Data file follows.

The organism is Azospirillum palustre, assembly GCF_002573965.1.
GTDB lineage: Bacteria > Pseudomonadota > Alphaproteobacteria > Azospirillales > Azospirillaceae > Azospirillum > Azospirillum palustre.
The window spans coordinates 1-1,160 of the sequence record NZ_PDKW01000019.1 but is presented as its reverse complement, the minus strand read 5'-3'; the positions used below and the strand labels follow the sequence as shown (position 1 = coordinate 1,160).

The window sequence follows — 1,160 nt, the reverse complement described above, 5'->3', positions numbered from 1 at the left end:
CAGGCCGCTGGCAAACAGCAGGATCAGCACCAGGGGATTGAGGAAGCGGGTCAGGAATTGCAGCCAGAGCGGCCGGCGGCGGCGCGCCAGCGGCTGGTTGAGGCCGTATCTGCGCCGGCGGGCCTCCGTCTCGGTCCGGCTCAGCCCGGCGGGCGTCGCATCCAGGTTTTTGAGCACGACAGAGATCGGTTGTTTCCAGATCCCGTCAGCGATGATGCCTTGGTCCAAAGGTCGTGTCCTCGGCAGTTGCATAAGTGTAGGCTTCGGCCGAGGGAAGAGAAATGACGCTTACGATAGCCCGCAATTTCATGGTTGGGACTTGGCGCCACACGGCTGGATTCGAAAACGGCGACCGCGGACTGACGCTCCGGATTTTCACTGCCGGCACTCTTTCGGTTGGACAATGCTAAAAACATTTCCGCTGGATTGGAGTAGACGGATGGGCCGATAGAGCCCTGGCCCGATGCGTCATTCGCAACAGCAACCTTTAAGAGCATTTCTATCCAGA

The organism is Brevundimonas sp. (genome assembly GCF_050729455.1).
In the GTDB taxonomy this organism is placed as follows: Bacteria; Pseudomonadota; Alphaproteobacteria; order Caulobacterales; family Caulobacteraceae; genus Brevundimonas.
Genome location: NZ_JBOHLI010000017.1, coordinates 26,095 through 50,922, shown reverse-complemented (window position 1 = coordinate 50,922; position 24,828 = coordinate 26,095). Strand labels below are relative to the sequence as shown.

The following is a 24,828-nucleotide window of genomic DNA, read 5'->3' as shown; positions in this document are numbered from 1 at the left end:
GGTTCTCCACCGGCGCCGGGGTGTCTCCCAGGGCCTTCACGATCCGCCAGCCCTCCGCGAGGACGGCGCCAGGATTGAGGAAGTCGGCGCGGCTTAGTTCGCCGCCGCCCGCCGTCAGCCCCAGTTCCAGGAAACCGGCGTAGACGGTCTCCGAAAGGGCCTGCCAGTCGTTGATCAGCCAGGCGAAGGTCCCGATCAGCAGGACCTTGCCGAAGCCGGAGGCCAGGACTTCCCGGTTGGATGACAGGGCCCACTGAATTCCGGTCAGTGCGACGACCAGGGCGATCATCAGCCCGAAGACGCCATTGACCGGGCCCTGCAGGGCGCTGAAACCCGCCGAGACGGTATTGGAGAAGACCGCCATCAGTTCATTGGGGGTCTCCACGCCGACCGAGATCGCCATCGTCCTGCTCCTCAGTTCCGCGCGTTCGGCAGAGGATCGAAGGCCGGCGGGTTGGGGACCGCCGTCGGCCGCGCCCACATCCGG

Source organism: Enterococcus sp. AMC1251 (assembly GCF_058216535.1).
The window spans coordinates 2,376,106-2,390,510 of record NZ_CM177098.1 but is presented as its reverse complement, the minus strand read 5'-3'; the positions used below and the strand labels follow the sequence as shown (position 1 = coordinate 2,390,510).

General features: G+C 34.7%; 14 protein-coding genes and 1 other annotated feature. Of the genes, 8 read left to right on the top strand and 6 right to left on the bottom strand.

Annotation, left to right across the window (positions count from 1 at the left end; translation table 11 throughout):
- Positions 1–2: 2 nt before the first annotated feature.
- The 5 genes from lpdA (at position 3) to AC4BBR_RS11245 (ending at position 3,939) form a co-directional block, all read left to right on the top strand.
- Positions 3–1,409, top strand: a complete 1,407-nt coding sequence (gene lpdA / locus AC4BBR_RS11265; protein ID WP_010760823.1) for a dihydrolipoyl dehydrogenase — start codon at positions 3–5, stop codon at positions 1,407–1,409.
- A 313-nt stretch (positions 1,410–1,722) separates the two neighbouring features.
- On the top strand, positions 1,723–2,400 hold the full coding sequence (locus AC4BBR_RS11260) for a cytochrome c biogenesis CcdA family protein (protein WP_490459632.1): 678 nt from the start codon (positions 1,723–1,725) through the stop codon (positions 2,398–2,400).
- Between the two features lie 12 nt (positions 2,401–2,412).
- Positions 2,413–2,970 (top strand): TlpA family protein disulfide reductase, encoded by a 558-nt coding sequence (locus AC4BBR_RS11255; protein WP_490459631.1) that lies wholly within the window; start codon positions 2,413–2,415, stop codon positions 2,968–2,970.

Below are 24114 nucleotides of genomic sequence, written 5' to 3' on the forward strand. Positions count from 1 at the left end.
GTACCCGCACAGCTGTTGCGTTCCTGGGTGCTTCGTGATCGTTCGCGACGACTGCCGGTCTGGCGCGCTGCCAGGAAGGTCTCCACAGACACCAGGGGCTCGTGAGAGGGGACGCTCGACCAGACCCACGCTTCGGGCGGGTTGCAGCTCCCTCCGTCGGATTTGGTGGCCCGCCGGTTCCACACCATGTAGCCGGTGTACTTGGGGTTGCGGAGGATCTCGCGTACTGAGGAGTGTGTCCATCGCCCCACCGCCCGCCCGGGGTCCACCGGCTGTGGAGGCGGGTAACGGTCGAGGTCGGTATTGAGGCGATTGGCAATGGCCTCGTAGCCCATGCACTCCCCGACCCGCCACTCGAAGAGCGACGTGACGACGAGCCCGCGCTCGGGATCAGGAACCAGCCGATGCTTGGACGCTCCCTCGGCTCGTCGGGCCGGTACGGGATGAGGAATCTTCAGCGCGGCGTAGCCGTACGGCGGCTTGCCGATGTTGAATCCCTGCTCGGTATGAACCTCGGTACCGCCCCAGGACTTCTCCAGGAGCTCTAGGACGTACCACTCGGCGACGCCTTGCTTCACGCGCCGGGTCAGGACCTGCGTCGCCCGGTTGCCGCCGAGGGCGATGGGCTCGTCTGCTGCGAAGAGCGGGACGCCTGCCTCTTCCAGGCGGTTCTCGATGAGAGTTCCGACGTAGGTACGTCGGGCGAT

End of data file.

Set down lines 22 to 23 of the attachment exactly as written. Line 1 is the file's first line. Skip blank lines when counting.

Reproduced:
Below are 24114 nucleotides of genomic sequence, written 5' to 3' on the forward strand. Positions count from 1 at the left end.
GTACCCGCACAGCTGTTGCGTTCCTGGGTGCTTCGTGATCGTTCGCGACGACTGCCGGTCTGGCGCGCTGCCAGGAAGGTCTCCACAGACACCAGGGGCTCGTGAGAGGGGACGCTCGACCAGACCCACGCTTCGGGCGGGTTGCAGCTCCCTCCGTCGGATTTGGTGGCCCGCCGGTTCCACACCATGTAGCCGGTGTACTTGGGGTTGCGGAGGATCTCGCGTACTGAGGAGTGTGTCCATCGCCCCACCGCCCGCCCGGGGTCCACCGGCTGTGGAGGCGGGTAACGGTCGAGGTCGGTATTGAGGCGATTGGCAATGGCCTCGTAGCCCATGCACTCCCCGACCCGCCACTCGAAGAGCGACGTGACGACGAGCCCGCGCTCGGGATCAGGAACCAGCCGATGCTTGGACGCTCCCTCGGCTCGTCGGGCCGGTACGGGATGAGGAATCTTCAGCGCGGCGTAGCCGTACGGCGGCTTGCCGATGTTGAATCCCTGCTCGGTATGAACCTCGGTACCGCCCCAGGACTTCTCCAGGAGCTCTAGGACGTACCACTCGGCGACGCCTTGCTTCACGCGCCGGGTCAGGACCTGCGTCGCCCGGTTGCCGCCGAGGGCGATGGGCTCGTCTGCTGCGAAGAGCGGGACGCCTGCCTCTTCCAGGCGGTTCTCGATGAGAGTTCCGACGTAGGTACGTCGGGCGAT